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REF: 4058

17TH CENTURY FLEMISH GARDEN TAPESTRY
With a woman in the centre in front of an intricately designed Renaissance garden. To the right of the tapestry are two further figures working on the garden and a large urn with oversized flowers growing out of it. In the foreground on the right sit a male and a female peacock on top of a fence beside a body of water. The left hand side depicts a more wild landscape with ferns and flowers growing and two rabbits.
In shades of blues, greens and yellows, with a blue and yellow border. Brussels c. 1620.
The tapestry is in excellent condition and has been partially backed with linen.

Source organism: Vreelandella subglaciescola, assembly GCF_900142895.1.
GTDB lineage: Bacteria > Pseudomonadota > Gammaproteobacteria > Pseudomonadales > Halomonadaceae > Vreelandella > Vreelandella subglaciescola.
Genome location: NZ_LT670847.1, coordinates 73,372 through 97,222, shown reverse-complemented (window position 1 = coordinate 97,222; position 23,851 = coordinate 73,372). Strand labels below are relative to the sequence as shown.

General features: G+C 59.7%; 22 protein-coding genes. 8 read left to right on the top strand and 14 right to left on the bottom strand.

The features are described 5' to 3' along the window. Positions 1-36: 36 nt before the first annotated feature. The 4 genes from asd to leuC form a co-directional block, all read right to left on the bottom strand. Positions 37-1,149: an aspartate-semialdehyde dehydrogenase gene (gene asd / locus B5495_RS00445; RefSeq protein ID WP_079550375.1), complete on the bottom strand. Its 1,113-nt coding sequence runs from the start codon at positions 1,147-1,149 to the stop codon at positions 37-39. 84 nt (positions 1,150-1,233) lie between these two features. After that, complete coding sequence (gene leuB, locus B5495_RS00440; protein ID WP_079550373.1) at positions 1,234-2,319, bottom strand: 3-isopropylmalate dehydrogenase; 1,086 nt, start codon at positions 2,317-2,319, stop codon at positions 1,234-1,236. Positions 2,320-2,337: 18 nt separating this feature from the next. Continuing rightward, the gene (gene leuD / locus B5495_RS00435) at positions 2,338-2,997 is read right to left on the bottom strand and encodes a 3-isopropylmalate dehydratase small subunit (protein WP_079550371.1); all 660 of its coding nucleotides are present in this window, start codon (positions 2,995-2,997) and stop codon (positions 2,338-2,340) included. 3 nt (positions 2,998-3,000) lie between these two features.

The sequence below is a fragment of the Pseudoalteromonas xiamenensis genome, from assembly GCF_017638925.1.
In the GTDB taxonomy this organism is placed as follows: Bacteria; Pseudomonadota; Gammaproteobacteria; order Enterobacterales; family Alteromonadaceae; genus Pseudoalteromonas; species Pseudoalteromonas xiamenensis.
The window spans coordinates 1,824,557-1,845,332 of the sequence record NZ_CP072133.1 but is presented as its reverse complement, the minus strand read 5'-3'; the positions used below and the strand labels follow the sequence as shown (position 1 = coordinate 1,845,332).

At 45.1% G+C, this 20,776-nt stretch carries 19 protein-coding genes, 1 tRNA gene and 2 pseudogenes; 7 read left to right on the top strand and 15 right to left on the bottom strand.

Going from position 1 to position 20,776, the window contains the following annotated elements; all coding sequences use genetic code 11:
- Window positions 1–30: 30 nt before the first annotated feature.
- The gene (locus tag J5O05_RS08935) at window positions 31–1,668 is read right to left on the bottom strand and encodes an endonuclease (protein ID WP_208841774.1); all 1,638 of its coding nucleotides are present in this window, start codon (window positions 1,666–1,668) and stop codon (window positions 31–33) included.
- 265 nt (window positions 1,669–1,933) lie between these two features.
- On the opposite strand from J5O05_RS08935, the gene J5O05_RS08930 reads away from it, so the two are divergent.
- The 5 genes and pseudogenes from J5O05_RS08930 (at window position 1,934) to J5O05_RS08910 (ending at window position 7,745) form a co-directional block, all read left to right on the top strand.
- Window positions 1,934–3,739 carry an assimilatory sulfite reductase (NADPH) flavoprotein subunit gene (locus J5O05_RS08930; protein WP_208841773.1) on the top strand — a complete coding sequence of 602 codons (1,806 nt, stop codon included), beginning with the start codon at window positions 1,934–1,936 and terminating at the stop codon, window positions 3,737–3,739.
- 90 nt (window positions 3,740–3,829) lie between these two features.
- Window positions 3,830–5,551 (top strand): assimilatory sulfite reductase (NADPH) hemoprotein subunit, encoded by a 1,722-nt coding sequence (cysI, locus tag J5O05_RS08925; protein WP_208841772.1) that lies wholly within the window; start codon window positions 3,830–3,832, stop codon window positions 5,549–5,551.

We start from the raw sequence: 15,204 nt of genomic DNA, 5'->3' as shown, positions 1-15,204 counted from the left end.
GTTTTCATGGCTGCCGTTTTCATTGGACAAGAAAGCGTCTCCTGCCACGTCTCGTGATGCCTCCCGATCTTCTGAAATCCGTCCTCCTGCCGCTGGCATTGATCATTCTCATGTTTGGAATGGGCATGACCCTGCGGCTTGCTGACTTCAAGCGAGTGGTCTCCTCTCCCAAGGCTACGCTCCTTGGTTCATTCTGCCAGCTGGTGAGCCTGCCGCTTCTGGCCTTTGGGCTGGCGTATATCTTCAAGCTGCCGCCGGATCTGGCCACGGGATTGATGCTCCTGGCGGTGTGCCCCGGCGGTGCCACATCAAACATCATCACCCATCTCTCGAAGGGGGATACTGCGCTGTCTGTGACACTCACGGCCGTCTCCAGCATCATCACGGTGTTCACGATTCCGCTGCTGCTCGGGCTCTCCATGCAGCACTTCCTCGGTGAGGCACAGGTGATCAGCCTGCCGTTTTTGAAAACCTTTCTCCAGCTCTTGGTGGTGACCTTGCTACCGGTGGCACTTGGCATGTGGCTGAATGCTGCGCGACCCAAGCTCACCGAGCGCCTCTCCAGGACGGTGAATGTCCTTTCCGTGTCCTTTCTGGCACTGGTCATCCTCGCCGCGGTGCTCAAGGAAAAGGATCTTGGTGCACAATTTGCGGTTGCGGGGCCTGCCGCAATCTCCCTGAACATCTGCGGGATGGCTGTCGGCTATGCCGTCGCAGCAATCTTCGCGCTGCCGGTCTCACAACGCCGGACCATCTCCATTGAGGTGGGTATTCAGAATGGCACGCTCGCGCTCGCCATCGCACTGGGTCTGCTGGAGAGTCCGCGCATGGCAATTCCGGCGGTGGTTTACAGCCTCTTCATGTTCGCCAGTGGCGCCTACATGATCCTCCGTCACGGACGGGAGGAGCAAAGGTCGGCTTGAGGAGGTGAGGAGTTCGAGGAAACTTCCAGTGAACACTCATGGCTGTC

In the 16th century when the formal Italian ornamental garden began to develop as an art form and gradually influence northern-European gardens as well, tapestries followed wall painting in bringing depictions of such places of delight, real or imagined, into the palaces of the noble and rich. The evolution in Flemish tapestry that led to the enormously popular perspectival garden tapestries like this one began in the 1540's with the well known Vertumnus and Pomona series.
Reference : European Tapestry In The Minneapolis Institute Of Arts, published 1994, Edited by Susan C. Jones.

HEIGHT: 225 cm (88½")
WIDTH: 219 cm (86¼")

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